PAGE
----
Baby sea lion reco­vering after Coast Guard rescue


A baby sea lion found on a Washington beach stranded, emaciated and suffering from various wounds is being nursed back to health at The Marine Mammal Center in Sausalito after getting a lift on a Coast Guard long-range aircraft.

The director of veterinary science at the center says  “Leo” — a Steller sea lion pup is — is “settling in just fine in his new home” after being taken to the facility last week.

Leo was found early last month along the shores of Grays Harbor, Washington, a bay on the rugged and wild southern Washington coast.  The now four-month old pup had been separated from its mother when it was saved by rescuers from what would have been a certain death.

With Leo now being cared for at the center, Dr. Shawn Johnson, director of veterinary science at the facility, told SFBay:

“His wounds have healed well, and he is exhibiting normal Steller sea lion behaviors. He has a new California sea lion roommate in his pen and is getting along very well with the other animal.”

Leo was initially taken to a wildlife center near Seattle, but because he was so young and so badly emaciated, it was determined that he would need the care that the specialists in Sausalito could provide.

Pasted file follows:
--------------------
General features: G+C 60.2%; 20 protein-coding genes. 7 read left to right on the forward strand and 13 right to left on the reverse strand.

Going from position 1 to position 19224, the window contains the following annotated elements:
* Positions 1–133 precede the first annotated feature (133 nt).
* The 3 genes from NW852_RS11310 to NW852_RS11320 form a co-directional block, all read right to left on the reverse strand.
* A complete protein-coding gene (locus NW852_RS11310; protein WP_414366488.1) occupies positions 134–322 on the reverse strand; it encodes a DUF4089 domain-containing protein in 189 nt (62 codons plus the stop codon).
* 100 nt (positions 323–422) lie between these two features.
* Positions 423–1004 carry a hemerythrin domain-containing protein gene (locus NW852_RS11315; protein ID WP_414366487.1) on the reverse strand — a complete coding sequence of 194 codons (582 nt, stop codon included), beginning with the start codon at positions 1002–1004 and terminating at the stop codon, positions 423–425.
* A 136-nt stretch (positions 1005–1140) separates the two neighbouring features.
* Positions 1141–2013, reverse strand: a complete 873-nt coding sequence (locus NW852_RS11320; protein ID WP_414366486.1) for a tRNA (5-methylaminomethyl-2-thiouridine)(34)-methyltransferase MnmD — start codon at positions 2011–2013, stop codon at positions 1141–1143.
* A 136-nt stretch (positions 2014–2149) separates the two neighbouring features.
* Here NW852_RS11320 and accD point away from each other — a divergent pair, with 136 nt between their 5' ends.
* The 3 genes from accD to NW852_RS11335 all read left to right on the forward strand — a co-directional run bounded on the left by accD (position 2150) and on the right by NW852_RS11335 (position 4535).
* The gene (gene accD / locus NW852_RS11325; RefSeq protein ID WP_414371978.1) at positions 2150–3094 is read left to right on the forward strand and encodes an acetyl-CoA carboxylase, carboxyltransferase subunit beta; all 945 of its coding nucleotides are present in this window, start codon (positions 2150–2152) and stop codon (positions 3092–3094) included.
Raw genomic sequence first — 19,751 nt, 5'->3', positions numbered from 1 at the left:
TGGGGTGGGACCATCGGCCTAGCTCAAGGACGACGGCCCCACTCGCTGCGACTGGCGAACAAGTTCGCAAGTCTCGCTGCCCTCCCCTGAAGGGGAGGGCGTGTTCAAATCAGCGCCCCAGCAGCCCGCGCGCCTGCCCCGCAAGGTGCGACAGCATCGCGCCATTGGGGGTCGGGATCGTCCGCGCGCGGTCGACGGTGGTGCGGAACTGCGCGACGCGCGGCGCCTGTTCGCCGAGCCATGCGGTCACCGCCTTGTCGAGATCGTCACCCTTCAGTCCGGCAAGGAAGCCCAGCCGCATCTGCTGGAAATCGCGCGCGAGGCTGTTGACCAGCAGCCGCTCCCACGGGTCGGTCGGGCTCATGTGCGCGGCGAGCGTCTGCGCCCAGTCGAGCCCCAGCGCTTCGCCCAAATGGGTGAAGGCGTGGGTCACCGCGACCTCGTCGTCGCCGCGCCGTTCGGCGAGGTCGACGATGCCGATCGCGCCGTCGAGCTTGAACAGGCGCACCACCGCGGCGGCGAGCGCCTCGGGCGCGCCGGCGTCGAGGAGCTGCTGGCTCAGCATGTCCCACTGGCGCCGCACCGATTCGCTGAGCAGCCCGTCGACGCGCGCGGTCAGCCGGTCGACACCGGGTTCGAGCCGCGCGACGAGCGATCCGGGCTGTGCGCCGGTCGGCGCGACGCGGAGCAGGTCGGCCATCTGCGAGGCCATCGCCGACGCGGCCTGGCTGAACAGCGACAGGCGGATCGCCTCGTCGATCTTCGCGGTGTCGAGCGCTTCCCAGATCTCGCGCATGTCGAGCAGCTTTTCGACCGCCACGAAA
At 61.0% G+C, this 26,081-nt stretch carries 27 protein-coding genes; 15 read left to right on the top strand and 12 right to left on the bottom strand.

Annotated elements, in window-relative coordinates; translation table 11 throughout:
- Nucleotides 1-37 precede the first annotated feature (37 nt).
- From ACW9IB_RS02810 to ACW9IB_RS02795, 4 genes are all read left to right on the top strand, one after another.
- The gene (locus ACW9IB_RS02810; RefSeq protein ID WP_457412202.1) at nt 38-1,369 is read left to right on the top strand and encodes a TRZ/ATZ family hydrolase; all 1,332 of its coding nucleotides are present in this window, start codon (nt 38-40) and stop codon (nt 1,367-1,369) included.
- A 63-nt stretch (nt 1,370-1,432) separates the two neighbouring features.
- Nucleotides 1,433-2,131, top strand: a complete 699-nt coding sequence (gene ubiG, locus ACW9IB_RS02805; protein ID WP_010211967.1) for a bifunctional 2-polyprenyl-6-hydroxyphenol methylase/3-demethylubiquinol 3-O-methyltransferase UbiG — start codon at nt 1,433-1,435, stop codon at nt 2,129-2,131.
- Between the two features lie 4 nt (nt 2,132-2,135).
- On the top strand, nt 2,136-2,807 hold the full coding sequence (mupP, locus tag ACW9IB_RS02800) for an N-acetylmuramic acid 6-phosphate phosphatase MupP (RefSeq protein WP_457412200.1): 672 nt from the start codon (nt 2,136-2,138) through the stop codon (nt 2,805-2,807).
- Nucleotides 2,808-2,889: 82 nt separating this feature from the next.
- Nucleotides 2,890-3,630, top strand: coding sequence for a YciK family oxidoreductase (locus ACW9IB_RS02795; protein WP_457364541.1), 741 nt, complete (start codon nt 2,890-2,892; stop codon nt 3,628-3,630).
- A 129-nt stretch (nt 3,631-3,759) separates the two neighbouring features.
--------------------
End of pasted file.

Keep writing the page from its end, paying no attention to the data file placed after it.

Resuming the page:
Kristin Wilkinson, a “stranding coordinator” with the  National Oceanic Atmospheric Administration, said:

“Washington Department of Fish and Wildlife Marine Mammal Investigations responded and picked up the pup for a health assessment and determined rehabilitation was necessary, given the emaciated condition and age of the animal.  Steller sea lions nurse for around one year and without rehabilitation, the animal would have died.”

The federal agency became involved because Steller sea lions along the western coast of the continental U.S. are considered a “still recovering” species after previously being listed as threatened under the Endangered Species Act.  NOAA works to protect and restore the populations of endangered and threatened marine species.

So, when agency officials began working on how to get Leo the 800 miles or so to Sausalito, they asked the Coast Guard for help with a special flight.

Once the flight was arranged, Leo was taken to a Coast Guard air facility in Seattle, put in a crate, strapped in aboard a Coast Guard HC-130H and flown to an air station in Sacramento.

The Coast Guard pilot, Capt. Douglas Nash, said of his mission:

“This flight showcases just one of the many diverse mission sets that our crew are prepared to carry out at a moment’s notice.”

From Sacramento, Leo was driven to his new home in Sausalito, where he’s keeping company with other rescued mammals, including cousins — the California sea lion — and Northern seal fur pups.

Johnson says Leo will be kept at the center until he can survive on his own:

“Right now the center is focusing on getting Leo big and strong, and keeping him wild, so that we can release him in the future.”

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